Paris officials on Monday detailed eight measures to spruce up one of the world's most visited cities after a social media campaign criticising rubbish and other eyesores.
For months, residents have been posting pictures of dirty or dilapidated urban furniture, abandoned scooters or ramshackle terraces set up by cafes during the pandemic, with the hashtag #saccageparis, or 'trashed Paris'.
It has put Socialist Mayor Anne Hidalgo, who is considering a bid for the presidency, on the defensive.
"We're not doing this in response to saccageparis," deputy mayor Emmanuel Gregoire said.
"But when we are called out by our citizens ... they deserve to be listened to and respected," Mr Gregoire said.
"The things being said by the saccageparis groups are not wrong."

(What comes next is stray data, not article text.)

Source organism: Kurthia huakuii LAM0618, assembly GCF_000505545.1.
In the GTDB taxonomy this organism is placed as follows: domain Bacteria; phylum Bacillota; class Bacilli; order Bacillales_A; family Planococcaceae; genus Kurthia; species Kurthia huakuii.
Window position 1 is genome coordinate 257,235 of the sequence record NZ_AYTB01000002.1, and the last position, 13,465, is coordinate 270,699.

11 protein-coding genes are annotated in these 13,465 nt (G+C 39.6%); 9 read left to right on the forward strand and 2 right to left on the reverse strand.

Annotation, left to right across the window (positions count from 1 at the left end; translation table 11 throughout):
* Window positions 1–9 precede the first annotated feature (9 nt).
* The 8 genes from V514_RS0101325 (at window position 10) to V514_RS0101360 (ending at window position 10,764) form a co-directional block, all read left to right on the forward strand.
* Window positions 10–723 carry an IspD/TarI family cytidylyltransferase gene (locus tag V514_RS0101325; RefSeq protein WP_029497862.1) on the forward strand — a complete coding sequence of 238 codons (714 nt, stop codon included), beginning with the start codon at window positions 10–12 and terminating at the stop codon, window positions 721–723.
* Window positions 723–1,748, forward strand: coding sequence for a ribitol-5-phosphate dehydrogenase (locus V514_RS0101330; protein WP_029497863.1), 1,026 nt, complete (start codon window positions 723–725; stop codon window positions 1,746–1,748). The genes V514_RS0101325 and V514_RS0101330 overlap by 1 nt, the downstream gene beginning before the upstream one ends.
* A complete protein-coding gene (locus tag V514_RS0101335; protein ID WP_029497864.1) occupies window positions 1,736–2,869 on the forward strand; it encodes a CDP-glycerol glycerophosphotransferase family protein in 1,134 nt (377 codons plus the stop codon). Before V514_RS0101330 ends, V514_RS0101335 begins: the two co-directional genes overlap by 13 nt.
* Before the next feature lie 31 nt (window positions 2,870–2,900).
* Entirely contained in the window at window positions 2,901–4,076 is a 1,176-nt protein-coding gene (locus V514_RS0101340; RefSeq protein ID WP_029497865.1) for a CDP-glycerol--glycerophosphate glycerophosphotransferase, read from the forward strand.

He said the push for a "new aesthetic" would include repainting historic elements of public space, including the ornate iron and wood "Davioud" benches from the Second Empire.
The city will also remove or renovate recent "Mikado" benches, which often resemble haphazard piles of railroad ties, that many Parisians love to hate.
About 2,000 "useless" advertising panels will come down, Mr Gregoire said.
And he pledges "more discrete and harmonious" painting and barriers for the 60 kilometres of bicycle lanes that were quickly carved out during the pandemic.
Most of the lanes are marked with plastic yellow poles or concrete construction blocks that have not aged well.
Ms Hidalgo's right-wing critics and some residents accuse her of allowing the capital to fall into neglect while making trips to other French cities to court allies for her rumoured presidential run next year.
She has claimed the city is being hit by a smear campaign, and has promised to double spending on cleaning during her second term as mayor to €1 billion ($1.19bn).